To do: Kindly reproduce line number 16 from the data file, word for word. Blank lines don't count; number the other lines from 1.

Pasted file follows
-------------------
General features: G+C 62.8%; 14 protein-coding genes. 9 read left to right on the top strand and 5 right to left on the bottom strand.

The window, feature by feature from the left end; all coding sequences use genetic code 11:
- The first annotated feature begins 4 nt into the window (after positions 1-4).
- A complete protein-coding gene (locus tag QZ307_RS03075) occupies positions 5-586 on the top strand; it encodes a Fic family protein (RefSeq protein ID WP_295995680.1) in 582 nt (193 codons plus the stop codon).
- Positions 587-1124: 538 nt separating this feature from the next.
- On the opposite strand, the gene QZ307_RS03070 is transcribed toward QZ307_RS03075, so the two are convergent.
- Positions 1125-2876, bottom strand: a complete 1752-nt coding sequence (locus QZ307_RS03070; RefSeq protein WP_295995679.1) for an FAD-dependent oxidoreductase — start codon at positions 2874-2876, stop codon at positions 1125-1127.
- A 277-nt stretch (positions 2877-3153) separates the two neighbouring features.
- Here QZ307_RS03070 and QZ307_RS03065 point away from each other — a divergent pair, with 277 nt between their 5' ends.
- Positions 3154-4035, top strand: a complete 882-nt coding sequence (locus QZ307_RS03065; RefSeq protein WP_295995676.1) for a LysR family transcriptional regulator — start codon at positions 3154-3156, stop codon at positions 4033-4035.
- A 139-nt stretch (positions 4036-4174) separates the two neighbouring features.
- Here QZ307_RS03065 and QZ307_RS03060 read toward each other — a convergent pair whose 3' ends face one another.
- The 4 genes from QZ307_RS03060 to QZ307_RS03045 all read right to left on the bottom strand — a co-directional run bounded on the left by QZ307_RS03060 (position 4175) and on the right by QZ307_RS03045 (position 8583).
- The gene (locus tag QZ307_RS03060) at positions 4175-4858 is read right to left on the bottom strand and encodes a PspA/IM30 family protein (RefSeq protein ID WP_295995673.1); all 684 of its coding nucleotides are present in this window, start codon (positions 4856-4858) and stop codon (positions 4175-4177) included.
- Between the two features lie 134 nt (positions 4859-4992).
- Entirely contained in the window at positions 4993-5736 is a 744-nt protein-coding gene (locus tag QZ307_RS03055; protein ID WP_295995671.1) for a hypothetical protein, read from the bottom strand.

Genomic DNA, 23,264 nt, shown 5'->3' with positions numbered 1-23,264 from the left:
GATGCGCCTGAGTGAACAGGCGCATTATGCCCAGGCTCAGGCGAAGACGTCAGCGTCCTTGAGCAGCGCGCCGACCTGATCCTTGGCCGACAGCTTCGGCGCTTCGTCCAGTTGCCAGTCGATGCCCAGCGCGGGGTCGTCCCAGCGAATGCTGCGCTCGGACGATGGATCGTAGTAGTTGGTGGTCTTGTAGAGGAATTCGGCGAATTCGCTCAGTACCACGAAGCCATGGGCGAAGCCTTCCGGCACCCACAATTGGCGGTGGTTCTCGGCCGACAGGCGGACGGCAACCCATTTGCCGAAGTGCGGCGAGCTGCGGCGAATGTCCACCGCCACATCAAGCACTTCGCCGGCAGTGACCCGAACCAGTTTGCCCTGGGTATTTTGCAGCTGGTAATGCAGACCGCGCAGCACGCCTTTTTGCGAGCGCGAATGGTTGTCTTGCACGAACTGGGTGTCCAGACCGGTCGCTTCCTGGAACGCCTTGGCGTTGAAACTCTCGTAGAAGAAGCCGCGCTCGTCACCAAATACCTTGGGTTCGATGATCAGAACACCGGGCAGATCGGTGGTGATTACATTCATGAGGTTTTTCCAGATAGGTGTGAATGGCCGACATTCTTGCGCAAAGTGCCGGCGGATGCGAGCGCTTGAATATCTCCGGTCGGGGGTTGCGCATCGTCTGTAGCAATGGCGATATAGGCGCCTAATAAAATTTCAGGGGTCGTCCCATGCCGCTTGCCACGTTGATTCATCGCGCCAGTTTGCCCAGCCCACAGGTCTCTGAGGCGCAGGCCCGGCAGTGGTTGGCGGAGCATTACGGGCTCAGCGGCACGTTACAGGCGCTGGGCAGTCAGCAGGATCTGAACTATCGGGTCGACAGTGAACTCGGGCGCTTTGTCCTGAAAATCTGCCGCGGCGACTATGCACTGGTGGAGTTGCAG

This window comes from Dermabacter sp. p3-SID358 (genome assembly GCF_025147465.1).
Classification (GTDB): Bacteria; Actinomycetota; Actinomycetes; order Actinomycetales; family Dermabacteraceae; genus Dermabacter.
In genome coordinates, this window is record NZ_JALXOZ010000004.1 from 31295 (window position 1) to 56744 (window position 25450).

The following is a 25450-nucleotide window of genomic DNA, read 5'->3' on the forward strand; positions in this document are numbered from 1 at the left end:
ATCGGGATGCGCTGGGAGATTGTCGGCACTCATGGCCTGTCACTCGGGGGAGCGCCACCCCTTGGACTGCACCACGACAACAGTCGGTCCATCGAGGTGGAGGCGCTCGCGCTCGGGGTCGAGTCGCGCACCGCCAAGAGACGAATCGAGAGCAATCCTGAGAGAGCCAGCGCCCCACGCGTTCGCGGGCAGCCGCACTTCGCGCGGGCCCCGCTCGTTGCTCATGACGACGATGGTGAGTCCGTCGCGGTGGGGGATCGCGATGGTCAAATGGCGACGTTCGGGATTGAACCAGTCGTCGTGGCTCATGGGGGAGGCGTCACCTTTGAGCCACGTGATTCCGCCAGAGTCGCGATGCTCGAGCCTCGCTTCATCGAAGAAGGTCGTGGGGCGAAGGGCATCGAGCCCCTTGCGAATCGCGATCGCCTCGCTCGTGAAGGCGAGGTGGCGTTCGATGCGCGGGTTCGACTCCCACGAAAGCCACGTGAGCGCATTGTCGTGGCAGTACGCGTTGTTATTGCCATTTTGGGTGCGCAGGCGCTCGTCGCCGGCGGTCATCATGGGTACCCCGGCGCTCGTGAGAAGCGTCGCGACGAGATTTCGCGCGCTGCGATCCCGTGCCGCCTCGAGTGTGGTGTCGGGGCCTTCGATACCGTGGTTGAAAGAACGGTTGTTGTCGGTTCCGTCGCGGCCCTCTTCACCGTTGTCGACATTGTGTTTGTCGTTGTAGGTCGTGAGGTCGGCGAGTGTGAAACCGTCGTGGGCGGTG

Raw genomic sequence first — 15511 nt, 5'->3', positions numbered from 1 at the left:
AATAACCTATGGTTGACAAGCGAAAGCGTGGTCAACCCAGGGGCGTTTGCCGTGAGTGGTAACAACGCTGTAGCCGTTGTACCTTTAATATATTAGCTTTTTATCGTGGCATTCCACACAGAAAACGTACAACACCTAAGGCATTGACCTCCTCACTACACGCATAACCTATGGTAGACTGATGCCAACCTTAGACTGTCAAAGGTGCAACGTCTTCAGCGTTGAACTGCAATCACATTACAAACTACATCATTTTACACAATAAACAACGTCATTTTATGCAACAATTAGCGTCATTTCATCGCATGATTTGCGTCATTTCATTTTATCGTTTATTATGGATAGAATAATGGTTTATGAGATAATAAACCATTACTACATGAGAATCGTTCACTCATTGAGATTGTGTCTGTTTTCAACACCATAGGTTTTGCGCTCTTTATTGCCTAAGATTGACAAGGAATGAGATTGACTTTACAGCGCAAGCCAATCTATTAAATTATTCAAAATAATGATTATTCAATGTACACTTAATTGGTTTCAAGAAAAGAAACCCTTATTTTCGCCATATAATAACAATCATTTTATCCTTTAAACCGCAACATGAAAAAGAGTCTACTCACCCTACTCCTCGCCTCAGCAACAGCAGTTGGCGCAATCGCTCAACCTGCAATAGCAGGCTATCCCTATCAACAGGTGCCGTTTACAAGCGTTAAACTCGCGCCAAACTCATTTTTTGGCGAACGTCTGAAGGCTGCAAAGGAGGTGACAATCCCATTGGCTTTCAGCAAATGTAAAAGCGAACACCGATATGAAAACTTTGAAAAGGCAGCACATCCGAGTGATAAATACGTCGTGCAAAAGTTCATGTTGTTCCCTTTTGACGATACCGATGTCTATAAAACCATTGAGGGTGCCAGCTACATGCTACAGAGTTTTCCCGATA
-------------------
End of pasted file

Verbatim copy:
- Entirely contained in the window at positions 4993-5736 is a 744-nt protein-coding gene (locus tag QZ307_RS03055; protein ID WP_295995671.1) for a hypothetical protein, read from the bottom strand.